So yeah, I’ve known for a couple years he was exactly this monster. What did I do about it? Chastise a few friends who posted links to his articles to know their sources better and, well, not much else. But I’ve read everything I can about him in the last few days (avoiding anything by him, including interviews because ugh ugh ugh) and I’ve come up the other side determined to be more active and to hear and understand more voices. I’ve added a lot more women of color and queer women (oddly I feel I was already very rounded on trans issues) to my daily feeds. I’ll just keep “checking my privilege” and keep on keeping on. If we’re all paying more attention then that’s something good out of this clusterf***.

  2. I think there’s something else going on with race in this whole broad discussion, too, which is not easy to get at because white people aren’t really trained to think of whiteness as a racial category with a huge social component. To try to state that in plain language, what I mean is that there are behaviors that white women are trained to do in order to be “good white” women, which we don’t do a very good job of seeing as raced.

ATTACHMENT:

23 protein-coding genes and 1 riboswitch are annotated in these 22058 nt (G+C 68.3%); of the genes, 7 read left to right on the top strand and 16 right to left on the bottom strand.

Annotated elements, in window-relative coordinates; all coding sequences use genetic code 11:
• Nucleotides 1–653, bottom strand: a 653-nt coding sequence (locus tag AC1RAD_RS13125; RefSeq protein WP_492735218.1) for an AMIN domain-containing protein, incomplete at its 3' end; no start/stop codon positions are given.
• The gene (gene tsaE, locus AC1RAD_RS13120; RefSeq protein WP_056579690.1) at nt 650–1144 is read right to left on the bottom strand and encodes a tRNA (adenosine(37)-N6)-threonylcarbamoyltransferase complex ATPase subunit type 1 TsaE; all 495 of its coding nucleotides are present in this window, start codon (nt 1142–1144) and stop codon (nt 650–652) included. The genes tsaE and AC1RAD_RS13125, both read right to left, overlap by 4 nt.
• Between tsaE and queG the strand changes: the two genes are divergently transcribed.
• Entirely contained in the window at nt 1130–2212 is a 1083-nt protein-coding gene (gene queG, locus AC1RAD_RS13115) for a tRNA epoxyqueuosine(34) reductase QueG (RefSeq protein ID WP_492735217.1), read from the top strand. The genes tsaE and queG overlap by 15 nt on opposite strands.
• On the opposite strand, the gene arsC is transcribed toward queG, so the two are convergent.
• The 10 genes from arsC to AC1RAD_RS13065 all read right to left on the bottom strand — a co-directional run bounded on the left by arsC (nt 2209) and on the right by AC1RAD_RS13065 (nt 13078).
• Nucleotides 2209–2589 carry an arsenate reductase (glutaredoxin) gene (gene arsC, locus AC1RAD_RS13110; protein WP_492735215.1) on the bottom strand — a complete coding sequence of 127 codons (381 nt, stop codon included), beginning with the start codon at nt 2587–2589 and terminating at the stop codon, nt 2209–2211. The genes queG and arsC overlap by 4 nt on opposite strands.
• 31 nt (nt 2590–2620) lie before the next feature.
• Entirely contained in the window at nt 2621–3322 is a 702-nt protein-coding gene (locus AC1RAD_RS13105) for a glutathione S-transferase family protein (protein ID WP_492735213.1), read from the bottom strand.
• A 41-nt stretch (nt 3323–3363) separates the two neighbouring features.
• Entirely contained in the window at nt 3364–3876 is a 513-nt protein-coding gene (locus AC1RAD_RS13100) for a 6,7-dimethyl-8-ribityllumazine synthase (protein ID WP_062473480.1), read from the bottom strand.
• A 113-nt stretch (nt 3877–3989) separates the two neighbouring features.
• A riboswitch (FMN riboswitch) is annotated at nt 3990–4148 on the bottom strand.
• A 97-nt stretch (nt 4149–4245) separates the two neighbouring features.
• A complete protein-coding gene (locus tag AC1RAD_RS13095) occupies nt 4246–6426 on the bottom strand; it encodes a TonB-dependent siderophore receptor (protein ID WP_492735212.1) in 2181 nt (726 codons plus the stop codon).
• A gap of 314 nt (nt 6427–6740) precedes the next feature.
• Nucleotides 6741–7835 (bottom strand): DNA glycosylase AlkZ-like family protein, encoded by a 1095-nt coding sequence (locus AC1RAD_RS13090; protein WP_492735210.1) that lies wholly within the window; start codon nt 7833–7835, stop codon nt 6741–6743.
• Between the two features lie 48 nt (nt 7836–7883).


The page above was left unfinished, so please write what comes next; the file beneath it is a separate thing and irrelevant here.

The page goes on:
So, when we’re confronted with someone like Hugo, who maybe gives us the creeps, we do what we think “good” people do–we stop reading him, we don’t engage with him, we ignore him. He can act as foolishly as he wants, but he’s not dragging us with him.

    But “good” in cases like this–when you’re dealing with an abuser–can’t be turning away and avoiding, because it leaves other people vulnerable to the abuser. Turning away and avoiding the subject when people desperately need to know they’ve been heard and believed for sure can’t be “good.”

    But it’s hard to keep that in mind–that the ways we’ve been socialized to be “good” can make shelter for a lot of evil bullshit. I mean, it’s hard to face. If I want to be a good person, how do I do that if I can’t trust that the “good” I know how to do is actually good?

  3. The stereotype of the good WASP woman looking the other way when ever anything bad happens, but diluted. Yeah, I see that, totally. It makes me feel like I’ve been walking past downing people saying, “Well, I didn’t push them in, so what do you want me to do about it?” And the answer has always been that if it isn’t safe to jump in then I need to scream until enough people hear me to form a human chain to pull those people out.

    There’s something else too, that I haven’t quite fully formed as an idea, but how we are so conditioned to be good (white) girls that we apologize to people who bump into us, and we keep doing it even when we suspect they might be bumping into us on purpose. That thing, you know, that forces us to smile, even when we don’t want too, defensively, even when we are uncomfortable or feel threatened in a situation. That kind of goodness, it gets so ingrained, that when we see people not doing it, we judge. So when WoC say, “HEY, look at this fucker and what he’s doing, someone help us stop this.” We incorrectly think that they should quiet down and look the other way, politely, like we were trained to do. When in fact our happy asses should be shouting and rushing in too.